Fast forward to autumn, and slaughter time.  I let the Little Man know that some of the ducks were going to be killed, and that we would be eating duck instead of turkey for the holiday.  He said, “Which duck is it?”  I reminded him it didn’t have a name, and he said, “Oh, I remember.  It’s named ‘Thanksgiving!’  I’m going to try some.”  He smiled before adding, “but first I’m going to hug it.”  Still, I think a brave step for a sensitive kid.  I’m really glad he’s going to be able to connect to his food in this way.

Not the best photo on the iPhone, but you get the delicious point.

The duck was delicious.  Simply prepared with potatoes from Melanie’s garden, stuffed with bread and apples and herbs, and roasted.  Melanie picked the apples with Hidden Harvest, a local initiative that makes the most of food-producing plants in the city.  A neat trick:  after stuffing, cap the bird with the end of the loaf of bread to seal in the moisture.  It worked great.  Thanks were definitely given.

Strawberry Picking

Strawberry picking

Angela picking berries at Orleans Fruit Farm

It was a very warm day, but since I had the day off, we leaped at the chance to go berry picking.  We had been making plans to go pick strawberries and try to make jam this summer, and who knew if we’d get another chance.  So, out we went: three adults, one baby, one seven-year-old boy…determined to find the sweetest, the reddest, the most delicious strawberries at the U-Pick.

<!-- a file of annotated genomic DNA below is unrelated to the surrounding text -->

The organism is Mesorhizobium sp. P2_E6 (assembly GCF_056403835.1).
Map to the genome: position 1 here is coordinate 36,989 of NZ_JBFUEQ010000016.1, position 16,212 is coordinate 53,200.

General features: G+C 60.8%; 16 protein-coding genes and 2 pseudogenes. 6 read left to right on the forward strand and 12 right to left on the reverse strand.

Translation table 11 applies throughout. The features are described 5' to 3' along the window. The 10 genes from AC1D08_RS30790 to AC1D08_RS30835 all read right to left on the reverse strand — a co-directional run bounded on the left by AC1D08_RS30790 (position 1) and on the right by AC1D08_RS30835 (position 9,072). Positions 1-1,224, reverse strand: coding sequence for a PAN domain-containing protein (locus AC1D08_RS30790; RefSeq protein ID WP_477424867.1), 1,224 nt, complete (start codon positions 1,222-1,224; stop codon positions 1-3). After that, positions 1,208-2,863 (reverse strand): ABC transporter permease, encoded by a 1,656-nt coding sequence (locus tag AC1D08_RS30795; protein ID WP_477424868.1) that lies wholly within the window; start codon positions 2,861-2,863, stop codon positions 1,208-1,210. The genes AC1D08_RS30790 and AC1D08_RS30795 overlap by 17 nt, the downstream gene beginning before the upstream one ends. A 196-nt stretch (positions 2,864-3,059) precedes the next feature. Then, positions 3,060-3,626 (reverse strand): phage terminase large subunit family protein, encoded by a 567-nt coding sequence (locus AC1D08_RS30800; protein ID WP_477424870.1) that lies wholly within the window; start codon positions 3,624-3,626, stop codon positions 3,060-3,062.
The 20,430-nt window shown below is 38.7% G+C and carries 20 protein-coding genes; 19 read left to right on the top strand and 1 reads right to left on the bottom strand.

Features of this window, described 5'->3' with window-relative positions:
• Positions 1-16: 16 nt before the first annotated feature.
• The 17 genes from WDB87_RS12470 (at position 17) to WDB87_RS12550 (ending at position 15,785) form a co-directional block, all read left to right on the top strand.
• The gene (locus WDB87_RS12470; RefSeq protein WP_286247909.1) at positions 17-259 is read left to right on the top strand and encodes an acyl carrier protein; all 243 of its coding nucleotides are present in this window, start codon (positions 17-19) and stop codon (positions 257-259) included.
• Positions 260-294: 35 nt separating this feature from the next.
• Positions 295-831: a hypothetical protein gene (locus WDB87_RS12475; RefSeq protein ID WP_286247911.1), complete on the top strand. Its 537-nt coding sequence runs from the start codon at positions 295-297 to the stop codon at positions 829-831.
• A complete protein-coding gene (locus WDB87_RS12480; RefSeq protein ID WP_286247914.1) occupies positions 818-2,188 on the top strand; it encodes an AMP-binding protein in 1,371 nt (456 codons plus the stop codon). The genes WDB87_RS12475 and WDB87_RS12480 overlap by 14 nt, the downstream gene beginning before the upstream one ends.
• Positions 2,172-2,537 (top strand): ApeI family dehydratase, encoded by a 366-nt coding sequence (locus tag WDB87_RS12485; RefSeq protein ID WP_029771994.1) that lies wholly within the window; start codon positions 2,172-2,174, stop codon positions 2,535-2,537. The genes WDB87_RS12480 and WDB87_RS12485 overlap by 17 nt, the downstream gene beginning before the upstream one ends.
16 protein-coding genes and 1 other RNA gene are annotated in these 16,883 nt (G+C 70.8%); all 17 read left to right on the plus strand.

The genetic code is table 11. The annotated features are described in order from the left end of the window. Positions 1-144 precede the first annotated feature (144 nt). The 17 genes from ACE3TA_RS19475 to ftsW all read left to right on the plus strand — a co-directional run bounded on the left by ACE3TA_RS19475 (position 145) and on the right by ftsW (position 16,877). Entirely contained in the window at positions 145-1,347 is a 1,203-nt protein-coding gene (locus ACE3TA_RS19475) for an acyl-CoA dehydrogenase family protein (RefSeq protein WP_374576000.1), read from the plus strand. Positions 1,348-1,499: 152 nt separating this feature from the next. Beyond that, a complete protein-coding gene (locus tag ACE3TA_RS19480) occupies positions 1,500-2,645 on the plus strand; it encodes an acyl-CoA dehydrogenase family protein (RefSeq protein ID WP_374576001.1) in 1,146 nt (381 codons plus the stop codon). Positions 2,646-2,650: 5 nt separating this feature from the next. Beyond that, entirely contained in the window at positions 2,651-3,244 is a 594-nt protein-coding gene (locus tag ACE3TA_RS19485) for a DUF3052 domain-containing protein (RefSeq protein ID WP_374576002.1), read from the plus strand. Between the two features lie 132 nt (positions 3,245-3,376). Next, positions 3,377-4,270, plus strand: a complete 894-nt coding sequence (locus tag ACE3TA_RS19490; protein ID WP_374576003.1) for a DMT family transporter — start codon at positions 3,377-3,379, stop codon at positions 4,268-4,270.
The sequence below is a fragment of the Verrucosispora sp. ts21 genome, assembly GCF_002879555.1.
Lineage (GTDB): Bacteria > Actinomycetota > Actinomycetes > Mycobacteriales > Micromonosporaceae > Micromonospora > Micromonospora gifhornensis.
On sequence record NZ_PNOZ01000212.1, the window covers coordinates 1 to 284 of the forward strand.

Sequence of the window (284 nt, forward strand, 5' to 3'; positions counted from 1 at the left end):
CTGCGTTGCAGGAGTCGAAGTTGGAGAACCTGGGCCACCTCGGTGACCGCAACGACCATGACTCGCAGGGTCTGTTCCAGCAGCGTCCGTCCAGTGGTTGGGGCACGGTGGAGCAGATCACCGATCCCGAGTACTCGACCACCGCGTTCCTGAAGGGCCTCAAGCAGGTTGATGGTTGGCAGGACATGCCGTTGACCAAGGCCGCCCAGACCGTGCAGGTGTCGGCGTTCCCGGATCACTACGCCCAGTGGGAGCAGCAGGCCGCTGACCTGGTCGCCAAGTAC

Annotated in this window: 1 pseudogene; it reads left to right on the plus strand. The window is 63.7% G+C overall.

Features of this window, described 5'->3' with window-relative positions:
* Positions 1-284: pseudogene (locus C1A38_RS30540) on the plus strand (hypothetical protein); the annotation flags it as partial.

Thanks to some great advice from, even the absolute beginners among us were able to spot the best berries and fill baskets quickly.  We probably picked too many berries; we definitely overestimated how many we’d need for jam.  The strawberries were delectably sweet, however, and irresistible.

After a little lunch, we set about making jam.  This was a first for Justin and me, so we didn’t get it perfect, but we made 12 beautiful jars of jam: 6 strawberry, 6 strawberry-vanilla.  We used a water-bath canner to seal the jars, and every one of them sealed, which we thought was a victory.

The next day, we could hardly wait to taste the jam, and Justin made biscuits for breakfast.  It came out beautiful, red, sweet, and just a bit runny…all in all, a success.  We’d thought we’d save money by making our own, but we’re eating it by the spoonful so I doubt there will be much savings!  However, it’s going to be a nice treat once the strawberries are out of season, to have our very own fresh and local preserves, made by us!